Moscow had far more sinister associations with Buddhism in Josef Stalin's time when around 50 shrines were destroyed and pillaged and more than 1,800 lamas were thrown into jail or disappeared in labor camps.

The persecution eased after World War II, and in 1946 Buddhists were allowed to build a temple on the Ivolga River.

"The Soviet authorities understood that only religion could soothe the suffering of the war," Mr. Shagdurov said.

In recent years, however, Russian authorities have barred the Dalai Lama, Buddhism's chief spiritual leader, from visiting Russia, citing complaints from China, Russia's strategic partner.

Last week, Russia refused to grant the Dalai Lama a visa to visit the southern republic of Kalmykia, where roughly half of the 300,000 residents are Buddhists. This was the third time in two years that the Tibetan spiritual leader was barred from visiting Russia. He last visited Russia's Buddhist regions in 1992 and received a transit visa in 1996.

The Dalai Lama fled Tibet in 1959 after a revolt against Chinese supremacy there failed, and Beijing exerts all its influence to limit his travels abroad.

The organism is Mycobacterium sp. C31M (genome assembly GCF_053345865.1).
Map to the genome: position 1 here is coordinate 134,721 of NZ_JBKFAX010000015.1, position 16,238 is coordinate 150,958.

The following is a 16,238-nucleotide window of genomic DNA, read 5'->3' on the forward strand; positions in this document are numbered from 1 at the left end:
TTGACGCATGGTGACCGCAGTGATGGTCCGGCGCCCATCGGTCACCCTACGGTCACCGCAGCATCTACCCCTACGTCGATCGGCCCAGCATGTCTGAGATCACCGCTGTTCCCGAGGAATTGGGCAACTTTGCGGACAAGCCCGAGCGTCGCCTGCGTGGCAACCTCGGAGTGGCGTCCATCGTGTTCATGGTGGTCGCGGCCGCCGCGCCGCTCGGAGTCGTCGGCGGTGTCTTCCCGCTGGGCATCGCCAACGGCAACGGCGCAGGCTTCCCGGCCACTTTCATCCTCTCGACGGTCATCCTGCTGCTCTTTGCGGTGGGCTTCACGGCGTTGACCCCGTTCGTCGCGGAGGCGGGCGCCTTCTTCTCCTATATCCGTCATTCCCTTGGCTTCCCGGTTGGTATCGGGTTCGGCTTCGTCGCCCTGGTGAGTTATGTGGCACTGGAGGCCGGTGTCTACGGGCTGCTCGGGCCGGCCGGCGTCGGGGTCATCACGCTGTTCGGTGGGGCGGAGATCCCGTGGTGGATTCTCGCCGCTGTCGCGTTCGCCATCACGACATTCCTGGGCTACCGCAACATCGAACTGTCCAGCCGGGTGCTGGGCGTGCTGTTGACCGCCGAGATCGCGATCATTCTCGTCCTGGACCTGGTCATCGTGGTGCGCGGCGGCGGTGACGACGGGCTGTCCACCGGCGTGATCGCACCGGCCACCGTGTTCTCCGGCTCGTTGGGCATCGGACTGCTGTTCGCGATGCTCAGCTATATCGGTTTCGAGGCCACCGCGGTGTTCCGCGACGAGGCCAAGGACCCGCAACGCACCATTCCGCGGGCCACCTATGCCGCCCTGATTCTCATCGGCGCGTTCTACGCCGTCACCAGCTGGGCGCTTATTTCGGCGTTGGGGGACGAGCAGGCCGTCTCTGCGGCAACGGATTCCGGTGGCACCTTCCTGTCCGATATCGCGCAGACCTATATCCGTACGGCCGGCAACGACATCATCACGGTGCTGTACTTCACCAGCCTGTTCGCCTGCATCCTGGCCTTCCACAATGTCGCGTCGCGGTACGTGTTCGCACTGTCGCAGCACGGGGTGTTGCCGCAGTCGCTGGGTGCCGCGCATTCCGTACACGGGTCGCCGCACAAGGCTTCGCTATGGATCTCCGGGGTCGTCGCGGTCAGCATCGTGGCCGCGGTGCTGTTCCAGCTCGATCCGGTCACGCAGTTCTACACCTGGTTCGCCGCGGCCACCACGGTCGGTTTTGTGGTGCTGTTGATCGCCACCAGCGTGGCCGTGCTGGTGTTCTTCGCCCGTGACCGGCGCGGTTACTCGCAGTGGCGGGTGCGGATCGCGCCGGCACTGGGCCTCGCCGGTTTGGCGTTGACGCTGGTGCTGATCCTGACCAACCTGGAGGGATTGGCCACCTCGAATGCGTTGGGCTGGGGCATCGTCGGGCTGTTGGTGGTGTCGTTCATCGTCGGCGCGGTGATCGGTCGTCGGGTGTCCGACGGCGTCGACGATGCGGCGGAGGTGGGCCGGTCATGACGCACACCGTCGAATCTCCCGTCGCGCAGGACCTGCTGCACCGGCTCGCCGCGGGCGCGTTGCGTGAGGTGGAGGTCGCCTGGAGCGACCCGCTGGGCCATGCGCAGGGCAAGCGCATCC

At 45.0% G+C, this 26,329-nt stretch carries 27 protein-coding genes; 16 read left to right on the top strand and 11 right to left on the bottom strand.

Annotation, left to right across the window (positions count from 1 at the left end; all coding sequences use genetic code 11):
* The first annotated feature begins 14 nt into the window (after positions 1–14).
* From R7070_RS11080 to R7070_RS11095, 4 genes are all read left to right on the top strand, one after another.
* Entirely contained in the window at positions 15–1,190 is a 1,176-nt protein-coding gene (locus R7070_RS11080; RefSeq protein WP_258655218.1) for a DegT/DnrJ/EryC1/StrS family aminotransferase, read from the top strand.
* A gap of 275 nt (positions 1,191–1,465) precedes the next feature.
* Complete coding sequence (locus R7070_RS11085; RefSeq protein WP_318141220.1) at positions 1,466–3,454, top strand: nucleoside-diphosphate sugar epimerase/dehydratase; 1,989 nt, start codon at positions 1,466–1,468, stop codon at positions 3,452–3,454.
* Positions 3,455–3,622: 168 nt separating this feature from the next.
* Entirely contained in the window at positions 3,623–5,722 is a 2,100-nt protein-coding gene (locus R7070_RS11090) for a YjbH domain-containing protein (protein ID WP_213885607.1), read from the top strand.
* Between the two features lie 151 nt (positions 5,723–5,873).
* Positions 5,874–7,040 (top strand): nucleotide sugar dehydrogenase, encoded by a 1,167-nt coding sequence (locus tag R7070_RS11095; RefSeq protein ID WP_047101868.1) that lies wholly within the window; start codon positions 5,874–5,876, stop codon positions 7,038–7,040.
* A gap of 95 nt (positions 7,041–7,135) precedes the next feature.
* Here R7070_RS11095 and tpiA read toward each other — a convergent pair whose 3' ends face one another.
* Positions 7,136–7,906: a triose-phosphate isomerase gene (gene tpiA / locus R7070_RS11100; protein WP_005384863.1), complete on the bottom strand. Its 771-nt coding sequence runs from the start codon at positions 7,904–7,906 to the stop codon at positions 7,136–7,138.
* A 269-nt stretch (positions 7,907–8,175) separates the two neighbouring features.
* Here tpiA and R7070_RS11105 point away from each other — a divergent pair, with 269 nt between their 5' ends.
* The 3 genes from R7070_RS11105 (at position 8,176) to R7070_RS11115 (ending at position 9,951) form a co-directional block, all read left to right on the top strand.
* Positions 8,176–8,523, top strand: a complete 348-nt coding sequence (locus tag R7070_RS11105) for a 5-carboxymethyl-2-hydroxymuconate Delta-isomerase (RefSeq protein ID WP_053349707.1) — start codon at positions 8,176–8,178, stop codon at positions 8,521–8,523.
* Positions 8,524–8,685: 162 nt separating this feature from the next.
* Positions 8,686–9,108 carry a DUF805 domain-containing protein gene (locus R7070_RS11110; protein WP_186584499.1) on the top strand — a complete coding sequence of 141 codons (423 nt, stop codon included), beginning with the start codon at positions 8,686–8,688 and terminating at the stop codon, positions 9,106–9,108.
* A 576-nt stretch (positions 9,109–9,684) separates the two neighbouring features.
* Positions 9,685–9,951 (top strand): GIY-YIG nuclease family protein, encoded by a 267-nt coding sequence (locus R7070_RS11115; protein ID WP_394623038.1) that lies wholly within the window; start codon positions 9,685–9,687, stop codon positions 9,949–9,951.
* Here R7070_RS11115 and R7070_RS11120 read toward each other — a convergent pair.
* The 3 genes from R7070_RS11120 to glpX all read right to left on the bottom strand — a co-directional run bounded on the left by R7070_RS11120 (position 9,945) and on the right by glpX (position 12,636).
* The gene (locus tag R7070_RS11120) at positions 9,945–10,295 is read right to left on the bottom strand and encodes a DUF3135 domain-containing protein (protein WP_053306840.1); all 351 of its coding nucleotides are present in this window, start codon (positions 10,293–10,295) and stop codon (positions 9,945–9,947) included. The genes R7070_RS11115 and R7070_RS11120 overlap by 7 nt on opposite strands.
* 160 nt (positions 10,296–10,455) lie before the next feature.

But in the shrines of the Ivolga datsan, where the Dalai Lama's portrait nestles against a huge statue of an orange-clad Buddha seated on a lotus, the faithful never lose hope.

"We are going to pray real hard to one day meet the Dalai Lama," Mr. Shagdurov pledged, deploring "the weakness of the Russian state" for yielding to Chinese pressure.
Print Send Bookmark and Share
  Readers' Comments ยป
Be the first to comment on this article

 Other Stories
China Keeps World Guessing on Game Plan for Tibet
Beijing stands accused as power giant wins approval to dam Tibetan holy lake
Old habits dying as future beckons
Buddhism flourishes in Siberian republics
Advertisement
Advertisement
Photo Galleries
Advertisement
Phayul.com does not endorse the advertisements placed on the site. It does not have any control over the google ads. Please send the URL of the ads if found objectionable to editor@phayul.com
Copyright © 2004-2014 Phayul.com   feedback | advertise | contact us
Powered by Lateng Online
Advertisement